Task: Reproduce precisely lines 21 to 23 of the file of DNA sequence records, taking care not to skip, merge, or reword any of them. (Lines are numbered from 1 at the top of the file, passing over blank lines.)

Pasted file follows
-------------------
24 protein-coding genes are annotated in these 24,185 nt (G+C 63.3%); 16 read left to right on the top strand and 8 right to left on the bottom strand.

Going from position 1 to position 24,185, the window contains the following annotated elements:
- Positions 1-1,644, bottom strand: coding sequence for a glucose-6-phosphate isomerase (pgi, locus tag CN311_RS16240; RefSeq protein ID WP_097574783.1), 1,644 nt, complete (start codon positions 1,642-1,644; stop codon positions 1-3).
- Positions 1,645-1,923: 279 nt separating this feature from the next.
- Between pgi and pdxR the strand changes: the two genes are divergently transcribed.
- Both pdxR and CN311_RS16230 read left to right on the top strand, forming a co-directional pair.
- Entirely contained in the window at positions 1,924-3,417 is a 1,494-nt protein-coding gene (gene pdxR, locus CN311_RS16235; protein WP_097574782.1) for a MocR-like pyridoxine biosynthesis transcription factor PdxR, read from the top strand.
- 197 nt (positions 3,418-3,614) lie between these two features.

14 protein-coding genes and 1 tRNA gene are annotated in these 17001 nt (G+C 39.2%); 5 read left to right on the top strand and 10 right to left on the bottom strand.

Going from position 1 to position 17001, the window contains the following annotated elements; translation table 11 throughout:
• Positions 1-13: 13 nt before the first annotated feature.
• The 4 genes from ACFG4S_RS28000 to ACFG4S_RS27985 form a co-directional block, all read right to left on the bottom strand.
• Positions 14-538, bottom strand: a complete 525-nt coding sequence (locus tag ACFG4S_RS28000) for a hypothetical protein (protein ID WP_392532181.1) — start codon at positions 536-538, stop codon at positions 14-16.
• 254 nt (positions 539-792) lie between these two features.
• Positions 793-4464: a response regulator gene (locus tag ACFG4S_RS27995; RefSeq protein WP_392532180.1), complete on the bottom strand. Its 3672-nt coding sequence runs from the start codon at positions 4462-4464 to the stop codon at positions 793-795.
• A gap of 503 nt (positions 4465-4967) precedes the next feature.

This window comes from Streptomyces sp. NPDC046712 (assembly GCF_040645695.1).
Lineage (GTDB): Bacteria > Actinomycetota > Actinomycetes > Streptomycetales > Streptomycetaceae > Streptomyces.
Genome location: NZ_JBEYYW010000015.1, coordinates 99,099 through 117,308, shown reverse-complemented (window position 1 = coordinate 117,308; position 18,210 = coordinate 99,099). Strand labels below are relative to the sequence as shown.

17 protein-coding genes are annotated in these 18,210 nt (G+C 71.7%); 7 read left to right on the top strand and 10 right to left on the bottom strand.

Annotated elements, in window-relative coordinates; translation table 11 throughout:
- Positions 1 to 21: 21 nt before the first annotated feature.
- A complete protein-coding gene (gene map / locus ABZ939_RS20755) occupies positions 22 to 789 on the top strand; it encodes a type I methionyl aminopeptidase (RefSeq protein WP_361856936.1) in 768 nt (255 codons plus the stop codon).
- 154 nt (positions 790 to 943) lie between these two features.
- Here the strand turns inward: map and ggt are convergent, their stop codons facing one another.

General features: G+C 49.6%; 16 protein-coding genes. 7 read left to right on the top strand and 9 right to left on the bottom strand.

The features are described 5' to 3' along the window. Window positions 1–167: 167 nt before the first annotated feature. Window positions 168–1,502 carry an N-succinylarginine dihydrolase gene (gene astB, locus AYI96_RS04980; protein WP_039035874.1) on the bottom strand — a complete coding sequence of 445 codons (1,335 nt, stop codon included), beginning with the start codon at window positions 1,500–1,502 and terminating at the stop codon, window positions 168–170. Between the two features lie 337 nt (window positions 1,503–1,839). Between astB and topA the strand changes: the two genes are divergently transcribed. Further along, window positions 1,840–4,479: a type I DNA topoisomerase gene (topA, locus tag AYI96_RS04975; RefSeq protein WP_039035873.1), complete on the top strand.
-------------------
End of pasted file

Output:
Annotated elements, in window-relative coordinates; translation table 11 throughout:
- Positions 1 to 21: 21 nt before the first annotated feature.
- A complete protein-coding gene (gene map / locus ABZ939_RS20755) occupies positions 22 to 789 on the top strand; it encodes a type I methionyl aminopeptidase (RefSeq protein WP_361856936.1) in 768 nt (255 codons plus the stop codon).